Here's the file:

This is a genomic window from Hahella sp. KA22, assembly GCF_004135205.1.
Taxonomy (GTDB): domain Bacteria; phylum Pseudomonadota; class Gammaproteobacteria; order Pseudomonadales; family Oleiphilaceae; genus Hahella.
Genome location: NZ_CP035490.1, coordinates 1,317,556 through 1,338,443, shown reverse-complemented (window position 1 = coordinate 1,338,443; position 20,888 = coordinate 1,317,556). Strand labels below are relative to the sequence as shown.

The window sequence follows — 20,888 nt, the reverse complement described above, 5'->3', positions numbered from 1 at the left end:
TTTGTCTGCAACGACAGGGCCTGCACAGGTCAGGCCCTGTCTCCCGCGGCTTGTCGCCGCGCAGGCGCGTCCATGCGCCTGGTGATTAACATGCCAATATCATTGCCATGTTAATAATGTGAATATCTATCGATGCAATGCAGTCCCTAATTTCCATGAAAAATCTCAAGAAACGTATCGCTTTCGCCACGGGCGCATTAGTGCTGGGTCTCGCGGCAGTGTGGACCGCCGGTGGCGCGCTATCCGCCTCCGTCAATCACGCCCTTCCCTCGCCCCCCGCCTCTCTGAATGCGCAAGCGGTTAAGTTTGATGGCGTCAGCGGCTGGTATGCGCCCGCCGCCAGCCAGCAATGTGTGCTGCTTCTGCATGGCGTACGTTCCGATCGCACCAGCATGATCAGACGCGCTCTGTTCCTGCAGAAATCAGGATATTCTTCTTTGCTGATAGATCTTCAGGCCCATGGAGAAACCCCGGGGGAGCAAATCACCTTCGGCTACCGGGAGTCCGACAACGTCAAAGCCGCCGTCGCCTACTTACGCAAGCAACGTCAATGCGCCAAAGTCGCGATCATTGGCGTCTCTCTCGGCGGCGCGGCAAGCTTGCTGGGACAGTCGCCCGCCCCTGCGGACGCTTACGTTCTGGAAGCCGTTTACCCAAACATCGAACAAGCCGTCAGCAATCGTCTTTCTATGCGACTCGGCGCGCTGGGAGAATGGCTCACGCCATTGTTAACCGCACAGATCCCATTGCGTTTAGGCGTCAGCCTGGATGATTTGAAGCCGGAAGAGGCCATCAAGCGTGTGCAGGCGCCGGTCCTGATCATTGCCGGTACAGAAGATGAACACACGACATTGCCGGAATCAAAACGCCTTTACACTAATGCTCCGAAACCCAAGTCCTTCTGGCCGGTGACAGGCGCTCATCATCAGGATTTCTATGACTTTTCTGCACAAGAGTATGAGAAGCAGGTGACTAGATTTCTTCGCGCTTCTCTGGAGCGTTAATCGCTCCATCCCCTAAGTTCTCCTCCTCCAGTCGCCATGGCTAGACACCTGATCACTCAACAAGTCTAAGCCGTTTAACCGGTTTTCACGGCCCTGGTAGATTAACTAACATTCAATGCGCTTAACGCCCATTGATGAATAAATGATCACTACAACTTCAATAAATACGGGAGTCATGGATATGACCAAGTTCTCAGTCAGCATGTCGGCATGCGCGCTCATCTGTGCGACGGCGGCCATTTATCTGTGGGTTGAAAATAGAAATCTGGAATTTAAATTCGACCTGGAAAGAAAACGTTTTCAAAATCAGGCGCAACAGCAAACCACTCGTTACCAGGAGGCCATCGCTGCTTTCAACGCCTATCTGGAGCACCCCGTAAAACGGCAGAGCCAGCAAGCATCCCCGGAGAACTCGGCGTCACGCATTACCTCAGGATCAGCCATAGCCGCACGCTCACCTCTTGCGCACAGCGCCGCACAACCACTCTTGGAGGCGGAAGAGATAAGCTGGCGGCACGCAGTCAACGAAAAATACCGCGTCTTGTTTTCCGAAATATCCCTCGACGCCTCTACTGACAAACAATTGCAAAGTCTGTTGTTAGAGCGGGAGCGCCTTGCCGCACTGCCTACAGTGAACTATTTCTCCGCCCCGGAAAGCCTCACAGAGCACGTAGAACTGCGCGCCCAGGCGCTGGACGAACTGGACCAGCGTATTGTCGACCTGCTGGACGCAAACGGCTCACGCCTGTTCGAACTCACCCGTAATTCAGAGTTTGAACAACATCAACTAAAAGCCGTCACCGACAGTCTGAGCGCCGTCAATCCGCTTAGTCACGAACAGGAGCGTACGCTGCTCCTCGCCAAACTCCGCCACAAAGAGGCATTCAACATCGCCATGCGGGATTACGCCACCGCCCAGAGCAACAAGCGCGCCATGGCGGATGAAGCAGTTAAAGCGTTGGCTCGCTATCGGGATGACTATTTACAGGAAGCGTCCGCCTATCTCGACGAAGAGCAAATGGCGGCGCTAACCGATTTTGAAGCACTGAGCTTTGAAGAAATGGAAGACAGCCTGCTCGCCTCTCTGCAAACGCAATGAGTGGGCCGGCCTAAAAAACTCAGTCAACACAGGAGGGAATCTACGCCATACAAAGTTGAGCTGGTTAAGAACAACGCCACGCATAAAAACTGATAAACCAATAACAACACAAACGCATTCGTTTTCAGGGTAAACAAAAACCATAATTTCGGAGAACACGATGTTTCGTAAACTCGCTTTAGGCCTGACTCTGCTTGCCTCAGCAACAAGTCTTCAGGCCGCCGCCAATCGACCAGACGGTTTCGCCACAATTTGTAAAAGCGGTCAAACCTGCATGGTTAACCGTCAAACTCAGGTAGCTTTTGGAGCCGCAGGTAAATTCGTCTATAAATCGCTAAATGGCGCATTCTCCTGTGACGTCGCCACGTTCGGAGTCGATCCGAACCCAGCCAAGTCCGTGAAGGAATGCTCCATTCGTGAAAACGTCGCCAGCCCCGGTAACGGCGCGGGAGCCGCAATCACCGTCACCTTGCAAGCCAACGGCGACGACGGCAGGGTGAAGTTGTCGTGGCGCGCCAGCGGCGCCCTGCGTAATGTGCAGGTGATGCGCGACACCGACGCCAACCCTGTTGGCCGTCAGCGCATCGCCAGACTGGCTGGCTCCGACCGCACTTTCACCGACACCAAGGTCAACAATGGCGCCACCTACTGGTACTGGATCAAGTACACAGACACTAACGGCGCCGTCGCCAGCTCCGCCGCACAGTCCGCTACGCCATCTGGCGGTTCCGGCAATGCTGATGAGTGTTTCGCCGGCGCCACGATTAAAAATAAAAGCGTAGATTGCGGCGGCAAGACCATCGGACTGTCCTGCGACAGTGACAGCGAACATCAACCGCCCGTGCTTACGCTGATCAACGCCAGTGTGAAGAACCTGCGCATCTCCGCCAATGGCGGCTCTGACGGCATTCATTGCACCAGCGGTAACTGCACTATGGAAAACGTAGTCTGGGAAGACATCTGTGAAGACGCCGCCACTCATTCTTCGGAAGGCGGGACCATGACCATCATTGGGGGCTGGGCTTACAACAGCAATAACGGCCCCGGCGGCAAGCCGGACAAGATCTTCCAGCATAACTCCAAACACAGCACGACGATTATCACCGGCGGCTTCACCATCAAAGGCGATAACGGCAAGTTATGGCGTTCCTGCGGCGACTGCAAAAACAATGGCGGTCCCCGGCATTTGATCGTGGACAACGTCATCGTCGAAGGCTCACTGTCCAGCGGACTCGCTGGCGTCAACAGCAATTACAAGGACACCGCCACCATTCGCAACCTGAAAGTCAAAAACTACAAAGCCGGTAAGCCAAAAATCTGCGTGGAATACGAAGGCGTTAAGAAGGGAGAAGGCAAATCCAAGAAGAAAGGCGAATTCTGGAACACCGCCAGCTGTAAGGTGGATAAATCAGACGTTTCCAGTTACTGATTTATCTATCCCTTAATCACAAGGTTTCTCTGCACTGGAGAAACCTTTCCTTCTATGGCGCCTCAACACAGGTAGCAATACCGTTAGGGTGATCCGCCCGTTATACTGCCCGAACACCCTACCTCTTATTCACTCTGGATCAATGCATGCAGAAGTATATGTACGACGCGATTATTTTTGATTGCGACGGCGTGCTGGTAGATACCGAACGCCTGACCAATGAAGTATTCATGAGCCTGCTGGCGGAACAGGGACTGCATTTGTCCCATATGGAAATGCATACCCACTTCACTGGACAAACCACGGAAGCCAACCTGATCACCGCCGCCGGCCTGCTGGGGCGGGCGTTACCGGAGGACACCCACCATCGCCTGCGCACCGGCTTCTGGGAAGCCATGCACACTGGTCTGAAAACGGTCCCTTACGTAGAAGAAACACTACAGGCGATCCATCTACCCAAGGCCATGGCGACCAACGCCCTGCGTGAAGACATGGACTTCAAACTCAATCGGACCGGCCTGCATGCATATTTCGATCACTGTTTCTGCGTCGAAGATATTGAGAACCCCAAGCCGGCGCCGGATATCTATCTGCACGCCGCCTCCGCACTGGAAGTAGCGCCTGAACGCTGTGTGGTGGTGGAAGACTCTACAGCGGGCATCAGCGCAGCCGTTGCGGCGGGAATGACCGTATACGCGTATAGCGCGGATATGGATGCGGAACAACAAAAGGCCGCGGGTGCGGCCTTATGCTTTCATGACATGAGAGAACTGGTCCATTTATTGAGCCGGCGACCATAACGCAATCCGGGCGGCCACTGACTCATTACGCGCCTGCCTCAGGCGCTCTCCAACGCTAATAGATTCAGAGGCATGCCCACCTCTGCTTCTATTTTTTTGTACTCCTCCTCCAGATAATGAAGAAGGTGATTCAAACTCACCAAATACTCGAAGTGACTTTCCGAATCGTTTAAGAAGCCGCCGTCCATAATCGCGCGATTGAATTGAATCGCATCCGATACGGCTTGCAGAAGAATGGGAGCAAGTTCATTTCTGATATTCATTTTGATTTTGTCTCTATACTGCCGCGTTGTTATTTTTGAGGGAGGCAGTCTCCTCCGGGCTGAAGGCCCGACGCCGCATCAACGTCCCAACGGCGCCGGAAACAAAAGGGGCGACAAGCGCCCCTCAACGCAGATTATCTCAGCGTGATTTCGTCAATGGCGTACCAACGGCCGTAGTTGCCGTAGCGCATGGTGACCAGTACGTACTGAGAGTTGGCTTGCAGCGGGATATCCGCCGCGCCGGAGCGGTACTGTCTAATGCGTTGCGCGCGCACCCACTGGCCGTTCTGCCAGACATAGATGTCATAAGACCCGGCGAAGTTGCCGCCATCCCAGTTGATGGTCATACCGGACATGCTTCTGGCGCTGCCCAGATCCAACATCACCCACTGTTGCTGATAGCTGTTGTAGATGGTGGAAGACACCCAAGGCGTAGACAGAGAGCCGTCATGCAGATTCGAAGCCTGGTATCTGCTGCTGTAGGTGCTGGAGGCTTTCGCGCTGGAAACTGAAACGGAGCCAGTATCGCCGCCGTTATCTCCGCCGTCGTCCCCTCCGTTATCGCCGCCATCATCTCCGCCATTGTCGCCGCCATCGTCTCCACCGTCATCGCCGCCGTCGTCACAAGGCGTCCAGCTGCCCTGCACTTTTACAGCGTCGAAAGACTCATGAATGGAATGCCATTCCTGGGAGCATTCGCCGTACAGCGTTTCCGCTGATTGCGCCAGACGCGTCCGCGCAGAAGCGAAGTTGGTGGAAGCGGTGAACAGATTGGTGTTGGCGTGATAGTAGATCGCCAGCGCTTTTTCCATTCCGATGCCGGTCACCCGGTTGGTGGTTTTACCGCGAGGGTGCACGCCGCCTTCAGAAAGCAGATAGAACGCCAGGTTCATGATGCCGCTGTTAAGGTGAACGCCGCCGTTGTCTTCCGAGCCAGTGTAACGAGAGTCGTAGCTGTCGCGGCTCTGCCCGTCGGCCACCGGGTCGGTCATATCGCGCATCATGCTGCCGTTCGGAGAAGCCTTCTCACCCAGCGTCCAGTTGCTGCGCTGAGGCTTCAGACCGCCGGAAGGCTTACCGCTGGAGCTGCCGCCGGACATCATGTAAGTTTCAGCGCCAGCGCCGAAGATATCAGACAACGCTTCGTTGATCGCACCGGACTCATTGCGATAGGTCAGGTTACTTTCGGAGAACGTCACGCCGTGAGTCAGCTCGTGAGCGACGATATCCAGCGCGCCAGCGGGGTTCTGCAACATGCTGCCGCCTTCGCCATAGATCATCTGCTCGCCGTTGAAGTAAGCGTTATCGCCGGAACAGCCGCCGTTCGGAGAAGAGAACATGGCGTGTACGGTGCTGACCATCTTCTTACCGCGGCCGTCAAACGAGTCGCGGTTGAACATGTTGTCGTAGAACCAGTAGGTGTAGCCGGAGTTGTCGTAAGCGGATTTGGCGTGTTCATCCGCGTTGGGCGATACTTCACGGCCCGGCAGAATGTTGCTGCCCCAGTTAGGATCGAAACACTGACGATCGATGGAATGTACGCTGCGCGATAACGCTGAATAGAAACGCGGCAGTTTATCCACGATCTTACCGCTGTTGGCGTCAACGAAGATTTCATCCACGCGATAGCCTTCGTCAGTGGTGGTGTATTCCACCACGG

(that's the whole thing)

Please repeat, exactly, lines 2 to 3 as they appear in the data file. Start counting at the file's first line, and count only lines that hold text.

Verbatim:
Taxonomy (GTDB): domain Bacteria; phylum Pseudomonadota; class Gammaproteobacteria; order Pseudomonadales; family Oleiphilaceae; genus Hahella.
Genome location: NZ_CP035490.1, coordinates 1,317,556 through 1,338,443, shown reverse-complemented (window position 1 = coordinate 1,338,443; position 20,888 = coordinate 1,317,556). Strand labels below are relative to the sequence as shown.